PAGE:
By Douglas Moser
---- — NORTH ANDOVER — A former Brooks School headmaster had an inappropriate relationship with a student at some point during his two decades at the school and at least one encounter with an escort while traveling on school business, school officials said in a letter sent to alumni yesterday.
Lawrence W. Becker, headmaster at Brooks from 1986 to 2008, had a relationship with a student during his tenure that the school judged to be “objectionable, manipulative, and an abuse of his position,” according to a letter sent out today to Brooks alumni and parents by the current Head of School, John R. Packard, and the president of the Board of Trustees, William N. Booth.
The two officials implored alumni and parents to contact the school with any information “that calls into question Mr. Becker’s conduct and/or oversight during his tenure.”
A spokeswoman for the school said that the relationship matter was handled by the president of the Board of Trustees at the time, publishing executive and two-time presidential candidate Steve Forbes, but no punishment was dealt and the full Board of Trustees was not notified about the relationship at all. The relationship also was not reported to law enforcement or state agencies.
“We have grave concerns about Mr. Becker’s relationship with a student while serving as headmaster,” Packard and Booth wrote. “In our judgment, his conduct in this relationship was objectionable, manipulative, and an abuse of his position.”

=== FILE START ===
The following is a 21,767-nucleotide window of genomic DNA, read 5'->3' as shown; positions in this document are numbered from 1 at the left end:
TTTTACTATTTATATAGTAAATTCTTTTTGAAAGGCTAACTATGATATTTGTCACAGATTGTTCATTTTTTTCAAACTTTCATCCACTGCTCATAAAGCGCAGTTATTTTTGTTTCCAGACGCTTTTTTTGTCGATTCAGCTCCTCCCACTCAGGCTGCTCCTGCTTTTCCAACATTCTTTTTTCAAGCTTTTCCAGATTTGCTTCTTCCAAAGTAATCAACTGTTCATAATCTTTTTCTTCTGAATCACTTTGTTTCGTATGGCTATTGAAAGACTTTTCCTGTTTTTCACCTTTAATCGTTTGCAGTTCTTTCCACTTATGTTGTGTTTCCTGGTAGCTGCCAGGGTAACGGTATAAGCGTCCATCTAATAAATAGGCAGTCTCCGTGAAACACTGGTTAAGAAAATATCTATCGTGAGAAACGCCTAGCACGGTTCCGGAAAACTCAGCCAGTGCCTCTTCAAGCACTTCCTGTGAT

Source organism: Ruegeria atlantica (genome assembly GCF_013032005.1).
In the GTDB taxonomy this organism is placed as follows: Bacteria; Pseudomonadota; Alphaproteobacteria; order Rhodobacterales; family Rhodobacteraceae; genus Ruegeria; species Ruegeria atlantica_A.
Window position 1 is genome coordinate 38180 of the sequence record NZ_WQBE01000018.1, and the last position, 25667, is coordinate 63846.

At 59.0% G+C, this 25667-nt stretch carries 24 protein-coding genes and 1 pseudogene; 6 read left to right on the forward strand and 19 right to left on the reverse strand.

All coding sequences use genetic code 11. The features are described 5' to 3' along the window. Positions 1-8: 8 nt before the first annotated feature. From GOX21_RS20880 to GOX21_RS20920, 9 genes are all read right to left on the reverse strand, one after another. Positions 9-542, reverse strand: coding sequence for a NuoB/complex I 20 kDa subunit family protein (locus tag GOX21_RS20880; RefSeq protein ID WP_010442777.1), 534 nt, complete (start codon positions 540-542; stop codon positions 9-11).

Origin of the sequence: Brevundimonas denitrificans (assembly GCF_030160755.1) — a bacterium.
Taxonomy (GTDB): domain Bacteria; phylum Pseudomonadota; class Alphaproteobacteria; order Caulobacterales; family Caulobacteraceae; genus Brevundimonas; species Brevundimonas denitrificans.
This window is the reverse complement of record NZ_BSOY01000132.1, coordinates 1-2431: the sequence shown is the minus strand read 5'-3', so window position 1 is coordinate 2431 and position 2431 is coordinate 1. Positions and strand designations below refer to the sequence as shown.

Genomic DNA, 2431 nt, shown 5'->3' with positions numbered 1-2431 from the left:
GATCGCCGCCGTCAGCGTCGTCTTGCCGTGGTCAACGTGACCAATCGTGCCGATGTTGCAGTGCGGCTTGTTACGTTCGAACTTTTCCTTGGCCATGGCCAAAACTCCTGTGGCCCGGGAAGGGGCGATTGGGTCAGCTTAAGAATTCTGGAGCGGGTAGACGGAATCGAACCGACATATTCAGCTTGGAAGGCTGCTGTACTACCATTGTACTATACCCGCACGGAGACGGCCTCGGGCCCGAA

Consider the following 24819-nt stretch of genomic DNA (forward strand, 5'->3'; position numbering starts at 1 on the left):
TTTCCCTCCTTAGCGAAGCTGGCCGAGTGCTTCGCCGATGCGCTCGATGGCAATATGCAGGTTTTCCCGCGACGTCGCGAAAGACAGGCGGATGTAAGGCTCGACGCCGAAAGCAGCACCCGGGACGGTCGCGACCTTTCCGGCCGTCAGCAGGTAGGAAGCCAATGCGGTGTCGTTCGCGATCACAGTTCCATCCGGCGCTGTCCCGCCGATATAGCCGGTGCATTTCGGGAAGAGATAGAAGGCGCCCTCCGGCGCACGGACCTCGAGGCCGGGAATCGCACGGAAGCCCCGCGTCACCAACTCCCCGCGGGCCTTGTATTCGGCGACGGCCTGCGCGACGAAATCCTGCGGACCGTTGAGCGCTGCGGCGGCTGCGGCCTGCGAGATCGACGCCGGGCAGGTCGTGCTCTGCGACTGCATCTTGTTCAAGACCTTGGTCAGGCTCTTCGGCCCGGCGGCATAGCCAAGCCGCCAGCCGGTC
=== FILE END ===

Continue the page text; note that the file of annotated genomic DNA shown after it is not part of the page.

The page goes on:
An email and a voice message left at Becker’s Bonita Springs, Fla., residence were not returned yesterday evening. Becker and his wife, who had taught French at Brooks School, split their time between Bonita Springs and Sandwich, Mass.
Karen Schwartzman, a public relations consultant with Polaris Public Relations who represents independent schools and was handling this issue for Brooks, would not disclose information about the student, the nature of the relationship, when the relationship took place, or the age of the student at the time.
“I’m going to decline to comment on the details of the student to protect the identity of the student,” Schwartzman said. “It was a long time ago.”
The police were not involved and there was no court case related to the relationship, she said. However, the matter was handled by Forbes, who was president of the Board of Trustees at Brooks from May 1987 to February 1997, and one other board member. No punishment or disciplinary action was handed down.
“I’m not aware that the full board was ever formally notified about this,” Schwartzman said. “I am aware that the chairman of the board took steps to address it.” She declined to specify what those steps were. The relationship was not reported to any state department, district attorney or police agency, she said.
An attempt to reach Forbes for comment yesterday at the New York City office of his financial magazine, of which he is editor-in-chief, was unsuccessful. Forbes remains a trustee emeritus at Brooks, according to the school.